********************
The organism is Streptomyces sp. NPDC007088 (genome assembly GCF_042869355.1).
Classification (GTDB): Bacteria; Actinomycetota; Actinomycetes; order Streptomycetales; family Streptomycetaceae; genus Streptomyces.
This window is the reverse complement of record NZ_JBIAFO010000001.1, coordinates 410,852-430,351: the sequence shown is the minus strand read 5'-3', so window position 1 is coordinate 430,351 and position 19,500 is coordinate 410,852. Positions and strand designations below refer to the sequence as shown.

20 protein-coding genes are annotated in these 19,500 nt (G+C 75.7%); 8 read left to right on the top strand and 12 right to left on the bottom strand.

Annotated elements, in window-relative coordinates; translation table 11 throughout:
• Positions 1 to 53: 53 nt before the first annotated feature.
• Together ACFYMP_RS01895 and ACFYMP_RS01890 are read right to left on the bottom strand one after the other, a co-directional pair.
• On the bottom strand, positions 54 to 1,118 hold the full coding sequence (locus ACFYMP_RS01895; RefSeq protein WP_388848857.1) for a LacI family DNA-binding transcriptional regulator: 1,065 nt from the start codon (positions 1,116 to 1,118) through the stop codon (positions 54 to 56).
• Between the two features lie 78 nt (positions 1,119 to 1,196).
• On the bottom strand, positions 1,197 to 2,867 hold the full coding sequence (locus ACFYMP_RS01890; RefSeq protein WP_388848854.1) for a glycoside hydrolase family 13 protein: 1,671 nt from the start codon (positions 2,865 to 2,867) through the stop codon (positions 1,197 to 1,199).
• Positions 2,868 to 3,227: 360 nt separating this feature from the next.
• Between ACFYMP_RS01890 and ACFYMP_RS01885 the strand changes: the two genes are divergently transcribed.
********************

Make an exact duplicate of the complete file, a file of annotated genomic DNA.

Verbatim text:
The organism is Streptomyces sp. NPDC007088 (genome assembly GCF_042869355.1).
Classification (GTDB): Bacteria; Actinomycetota; Actinomycetes; order Streptomycetales; family Streptomycetaceae; genus Streptomyces.
This window is the reverse complement of record NZ_JBIAFO010000001.1, coordinates 410,852-430,351: the sequence shown is the minus strand read 5'-3', so window position 1 is coordinate 430,351 and position 19,500 is coordinate 410,852. Positions and strand designations below refer to the sequence as shown.

20 protein-coding genes are annotated in these 19,500 nt (G+C 75.7%); 8 read left to right on the top strand and 12 right to left on the bottom strand.

Annotated elements, in window-relative coordinates; translation table 11 throughout:
• Positions 1 to 53: 53 nt before the first annotated feature.
• Together ACFYMP_RS01895 and ACFYMP_RS01890 are read right to left on the bottom strand one after the other, a co-directional pair.
• On the bottom strand, positions 54 to 1,118 hold the full coding sequence (locus ACFYMP_RS01895; RefSeq protein WP_388848857.1) for a LacI family DNA-binding transcriptional regulator: 1,065 nt from the start codon (positions 1,116 to 1,118) through the stop codon (positions 54 to 56).
• Between the two features lie 78 nt (positions 1,119 to 1,196).
• On the bottom strand, positions 1,197 to 2,867 hold the full coding sequence (locus ACFYMP_RS01890; RefSeq protein WP_388848854.1) for a glycoside hydrolase family 13 protein: 1,671 nt from the start codon (positions 2,865 to 2,867) through the stop codon (positions 1,197 to 1,199).
• Positions 2,868 to 3,227: 360 nt separating this feature from the next.
• Between ACFYMP_RS01890 and ACFYMP_RS01885 the strand changes: the two genes are divergently transcribed.